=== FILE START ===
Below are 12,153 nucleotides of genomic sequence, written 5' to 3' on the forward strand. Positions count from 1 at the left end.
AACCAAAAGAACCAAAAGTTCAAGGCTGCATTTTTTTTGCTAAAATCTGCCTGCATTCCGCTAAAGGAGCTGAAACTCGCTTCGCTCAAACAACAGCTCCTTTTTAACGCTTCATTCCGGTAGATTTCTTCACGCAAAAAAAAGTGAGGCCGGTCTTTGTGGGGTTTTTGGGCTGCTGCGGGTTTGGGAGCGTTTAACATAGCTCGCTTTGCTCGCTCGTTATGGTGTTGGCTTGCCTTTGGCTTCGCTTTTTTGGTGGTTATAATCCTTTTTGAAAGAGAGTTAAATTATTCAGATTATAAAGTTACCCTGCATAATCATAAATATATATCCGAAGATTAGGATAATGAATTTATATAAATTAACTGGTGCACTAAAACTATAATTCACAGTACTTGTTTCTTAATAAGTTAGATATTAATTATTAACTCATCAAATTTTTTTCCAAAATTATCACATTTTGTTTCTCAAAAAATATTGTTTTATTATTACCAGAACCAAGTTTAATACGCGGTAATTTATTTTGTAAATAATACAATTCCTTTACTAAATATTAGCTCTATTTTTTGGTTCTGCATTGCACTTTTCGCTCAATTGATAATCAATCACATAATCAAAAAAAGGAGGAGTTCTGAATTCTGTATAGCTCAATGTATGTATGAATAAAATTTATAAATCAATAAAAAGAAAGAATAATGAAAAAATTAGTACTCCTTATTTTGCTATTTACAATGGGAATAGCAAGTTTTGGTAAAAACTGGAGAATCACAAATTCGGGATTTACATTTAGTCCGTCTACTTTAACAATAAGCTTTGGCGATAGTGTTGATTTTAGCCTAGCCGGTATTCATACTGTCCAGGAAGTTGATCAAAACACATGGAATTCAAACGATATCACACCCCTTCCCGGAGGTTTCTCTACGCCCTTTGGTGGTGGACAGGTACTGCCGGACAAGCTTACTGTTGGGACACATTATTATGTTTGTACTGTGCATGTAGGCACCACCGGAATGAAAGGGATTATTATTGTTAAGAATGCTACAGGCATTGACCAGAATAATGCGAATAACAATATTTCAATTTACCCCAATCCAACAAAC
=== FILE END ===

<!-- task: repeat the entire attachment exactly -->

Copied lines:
Below are 12,153 nucleotides of genomic sequence, written 5' to 3' on the forward strand. Positions count from 1 at the left end.
AACCAAAAGAACCAAAAGTTCAAGGCTGCATTTTTTTTGCTAAAATCTGCCTGCATTCCGCTAAAGGAGCTGAAACTCGCTTCGCTCAAACAACAGCTCCTTTTTAACGCTTCATTCCGGTAGATTTCTTCACGCAAAAAAAAGTGAGGCCGGTCTTTGTGGGGTTTTTGGGCTGCTGCGGGTTTGGGAGCGTTTAACATAGCTCGCTTTGCTCGCTCGTTATGGTGTTGGCTTGCCTTTGGCTTCGCTTTTTTGGTGGTTATAATCCTTTTTGAAAGAGAGTTAAATTATTCAGATTATAAAGTTACCCTGCATAATCATAAATATATATCCGAAGATTAGGATAATGAATTTATATAAATTAACTGGTGCACTAAAACTATAATTCACAGTACTTGTTTCTTAATAAGTTAGATATTAATTATTAACTCATCAAATTTTTTTCCAAAATTATCACATTTTGTTTCTCAAAAAATATTGTTTTATTATTACCAGAACCAAGTTTAATACGCGGTAATTTATTTTGTAAATAATACAATTCCTTTACTAAATATTAGCTCTATTTTTTGGTTCTGCATTGCACTTTTCGCTCAATTGATAATCAATCACATAATCAAAAAAAGGAGGAGTTCTGAATTCTGTATAGCTCAATGTATGTATGAATAAAATTTATAAATCAATAAAAAGAAAGAATAATGAAAAAATTAGTACTCCTTATTTTGCTATTTACAATGGGAATAGCAAGTTTTGGTAAAAACTGGAGAATCACAAATTCGGGATTTACATTTAGTCCGTCTACTTTAACAATAAGCTTTGGCGATAGTGTTGATTTTAGCCTAGCCGGTATTCATACTGTCCAGGAAGTTGATCAAAACACATGGAATTCAAACGATATCACACCCCTTCCCGGAGGTTTCTCTACGCCCTTTGGTGGTGGACAGGTACTGCCGGACAAGCTTACTGTTGGGACACATTATTATGTTTGTACTGTGCATGTAGGCACCACCGGAATGAAAGGGATTATTATTGTTAAGAATGCTACAGGCATTGACCAGAATAATGCGAATAACAATATTTCAATTTACCCCAATCCAACAAAC